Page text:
Hormone-responsive and hormone-independent tumor cells The androgen- sensitive cell lines LNCaP, and its androgen-resistant C4-2 pair, are well characterized and represent an alternative model of progression from prostate cancer to hormone resistance. Similarly, several breast cancer tumor cell lines isolated from different tumors, either hormone responssive or ligend independent are currently available for in vitro assays. These models are used in in vitro studies and in tissue recombination tumors and graft transplants (xenografts) models in mice with severe combined immunodeficiency syndrome (SCID). Experimentally, tumors representing hormone- dependent and hormone-independent tumors, are grown to a final volume of 1 cm 3 in approximately four weeks as tissue xenografts in SCID mice. At this time samples from each tumor are processed into fragments of 2-5 mm under sterile conditions and processed to: 1) freeze in liquid nitrogen for preservation at -150 oC and to preserve in RNAlater (Ambion, Austin, TX) for Extraction of RNA, genetic material, and proteins; 2) fix in 4% para-formaldehyde buffer solution for histology and immunohistochemistry studies. This tumors samples are available from the bioterium supervised by our collaborator, Dr. JR Toledo. Numerous cell lines and primary cultures derived from clinical samples are commercially available from the American Type of Cell Culture Collection (ATCC). Adenoviral expression system of reporter genes The use of adenovirus has the advantage that the cells in replication and in G 0 present in cell cultures and in primary cultures can be infected with high efficiency and the expression product analyzed in 24 hours. Our studies show that viral infection in cells in culture approaches 100% with minimal levels of cytotoxicity. Adenoviruses that use the Luciferase reporter gene under the control of different DNA sequences that are promoters and specific for androgens and estrogens (i) Ad-PSA- Luc; (ii) Ad-MMTV- Luc; (iii) Ad-FGF10- promoter-Luc, and have the ability to rapidly and effectively quantify the cellular response to androgens and different ligands. Therefore, we can determine the effect of different drugs on the ER/AR function in the absence and in combination with other antagonist ligands in the same cell. Reporter genes encoding green fluorescent protein (GFP) or red (RFP) allow the capture of images of infected cells for monitoring in vitro and in vivo and are commercially available. Therefore, cloning of different reporters will provide efficient and specific sensitivity to different ligands. Clinical samples of breast and prostate cancer Pilot studies that requires the use of tumor cancer cells isolated from clinical samples is limited and are preserved in liquid nitrogen in the tumor bank of our collaborator Dr. J. Madariaga and C. Delgado, Department of Pathology and Tumor Banking Research Department, Regional Hospital (HGGB ) and the School of Medicine, University of Concepcion. Tissue samples are routinely analyzed by the central histology/pathology lab and classified as benign or malignant tissue. Cells are obtained by digestion of the tissue with collagenase and cultured in the presence of 10% fetal bovine serum. Epithelial cells are fractionated after digestion. Cellular fractionation and phenotype characterization is performed using activated fluorescence fractionation and associated flow cytometry (FACS) available in our laboratory, in collaboration with Dr. A. Chandia.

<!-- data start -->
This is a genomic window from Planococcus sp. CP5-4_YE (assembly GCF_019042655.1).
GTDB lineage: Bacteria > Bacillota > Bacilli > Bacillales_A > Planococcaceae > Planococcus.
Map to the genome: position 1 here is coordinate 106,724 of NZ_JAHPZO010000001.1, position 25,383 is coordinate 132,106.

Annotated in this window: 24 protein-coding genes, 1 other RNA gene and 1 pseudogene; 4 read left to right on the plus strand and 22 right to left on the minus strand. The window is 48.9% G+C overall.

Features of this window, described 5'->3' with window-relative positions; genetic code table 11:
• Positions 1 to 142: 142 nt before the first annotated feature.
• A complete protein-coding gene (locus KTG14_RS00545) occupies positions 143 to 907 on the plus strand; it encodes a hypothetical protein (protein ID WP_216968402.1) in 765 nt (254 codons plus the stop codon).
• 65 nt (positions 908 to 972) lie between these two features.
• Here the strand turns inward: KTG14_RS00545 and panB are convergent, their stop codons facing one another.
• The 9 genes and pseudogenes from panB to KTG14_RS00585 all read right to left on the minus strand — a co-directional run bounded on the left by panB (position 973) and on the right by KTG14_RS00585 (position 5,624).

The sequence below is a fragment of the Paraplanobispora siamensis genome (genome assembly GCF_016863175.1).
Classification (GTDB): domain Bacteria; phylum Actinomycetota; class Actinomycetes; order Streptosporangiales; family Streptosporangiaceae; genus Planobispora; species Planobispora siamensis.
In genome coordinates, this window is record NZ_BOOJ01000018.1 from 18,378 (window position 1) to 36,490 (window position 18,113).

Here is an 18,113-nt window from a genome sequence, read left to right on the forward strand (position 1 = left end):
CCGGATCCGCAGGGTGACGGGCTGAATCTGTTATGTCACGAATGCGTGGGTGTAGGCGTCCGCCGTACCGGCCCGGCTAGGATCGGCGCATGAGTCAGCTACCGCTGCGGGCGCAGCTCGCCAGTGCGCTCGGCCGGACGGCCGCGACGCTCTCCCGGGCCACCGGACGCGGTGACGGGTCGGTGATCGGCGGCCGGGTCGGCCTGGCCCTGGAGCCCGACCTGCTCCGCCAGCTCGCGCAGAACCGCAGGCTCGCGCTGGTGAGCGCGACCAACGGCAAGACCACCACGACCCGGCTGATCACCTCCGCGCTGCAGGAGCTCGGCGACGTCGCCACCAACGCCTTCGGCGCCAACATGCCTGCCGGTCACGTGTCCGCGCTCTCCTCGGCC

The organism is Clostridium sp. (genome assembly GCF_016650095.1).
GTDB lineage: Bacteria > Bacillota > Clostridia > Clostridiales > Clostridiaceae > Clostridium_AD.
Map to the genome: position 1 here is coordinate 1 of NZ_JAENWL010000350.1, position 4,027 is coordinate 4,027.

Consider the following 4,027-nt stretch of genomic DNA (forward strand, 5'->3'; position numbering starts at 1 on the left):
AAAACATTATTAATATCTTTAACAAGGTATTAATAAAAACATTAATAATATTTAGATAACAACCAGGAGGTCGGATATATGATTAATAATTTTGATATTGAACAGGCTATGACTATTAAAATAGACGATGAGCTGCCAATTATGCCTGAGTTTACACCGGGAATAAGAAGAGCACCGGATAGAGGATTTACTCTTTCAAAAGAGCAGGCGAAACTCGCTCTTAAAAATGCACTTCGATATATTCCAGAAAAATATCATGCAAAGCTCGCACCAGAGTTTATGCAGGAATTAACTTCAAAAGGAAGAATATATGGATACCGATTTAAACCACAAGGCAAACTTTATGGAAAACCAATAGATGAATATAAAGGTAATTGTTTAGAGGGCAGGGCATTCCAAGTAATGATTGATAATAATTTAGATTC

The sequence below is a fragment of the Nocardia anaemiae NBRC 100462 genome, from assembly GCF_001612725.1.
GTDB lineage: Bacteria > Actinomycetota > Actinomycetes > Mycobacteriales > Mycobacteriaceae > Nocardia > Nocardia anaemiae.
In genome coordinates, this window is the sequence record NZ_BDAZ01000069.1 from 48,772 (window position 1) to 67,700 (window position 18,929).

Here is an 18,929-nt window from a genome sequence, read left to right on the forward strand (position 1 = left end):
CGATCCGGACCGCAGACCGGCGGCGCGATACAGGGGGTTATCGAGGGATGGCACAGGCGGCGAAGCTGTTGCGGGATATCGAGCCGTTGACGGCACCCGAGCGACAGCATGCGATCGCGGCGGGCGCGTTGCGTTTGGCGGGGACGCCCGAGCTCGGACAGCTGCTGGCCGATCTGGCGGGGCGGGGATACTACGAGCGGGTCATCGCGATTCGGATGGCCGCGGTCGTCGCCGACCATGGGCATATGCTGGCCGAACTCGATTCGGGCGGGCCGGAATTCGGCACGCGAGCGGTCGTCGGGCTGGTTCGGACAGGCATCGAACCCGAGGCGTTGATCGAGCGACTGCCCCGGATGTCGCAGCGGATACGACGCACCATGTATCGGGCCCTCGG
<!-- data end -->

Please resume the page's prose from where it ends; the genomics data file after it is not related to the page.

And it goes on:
What is the role of the student?
- The student will observe the practical experiments but will be highly involved in the analysis of the results
What are the tasks expected to be accomplished by the student?
To prepare a poster and a presentation containing a scientific report. Upon the results obtained, the student’s name will be mentioned in a future publication. If the results are as expected, the student will have the opportunity to present together with the supervisor the results on a conference. However, as this is a short research rotation, no specific outcome can be expected in advance.
Will there be any theoretical teaching provided (preliminary readings, lectures, courses, seminars etc)
What is expected from the student at the end of the research exchange? What will be the general outcome of the student?
- The student will prepare a poster - The student will prepare a presentation - The student’s name will be mentioned in a future publication - The student will have the opportunity to present the results together with the supervisor at a conference
What skills are required of the student? Is there any special knowledge or a certain level of studies needed?
X Subjects passed: Basic transcription and gene expression X Previous experience with: lab techniques at the undergraduate level
Are there any legal limitations in the student’s involvement
Type of students accepted
This project accepts: - Medical students - Pre-Medical students from the American-British system - Students in biomedical fields
- search for mechanisms of transcription regulation and coregulators at NCBI; PubMed central; McNerney EM and Onate SA; Nuclear Receptor Research; 2016; Villagran et al; Biophysical and Biochemical Research Communication; 2015.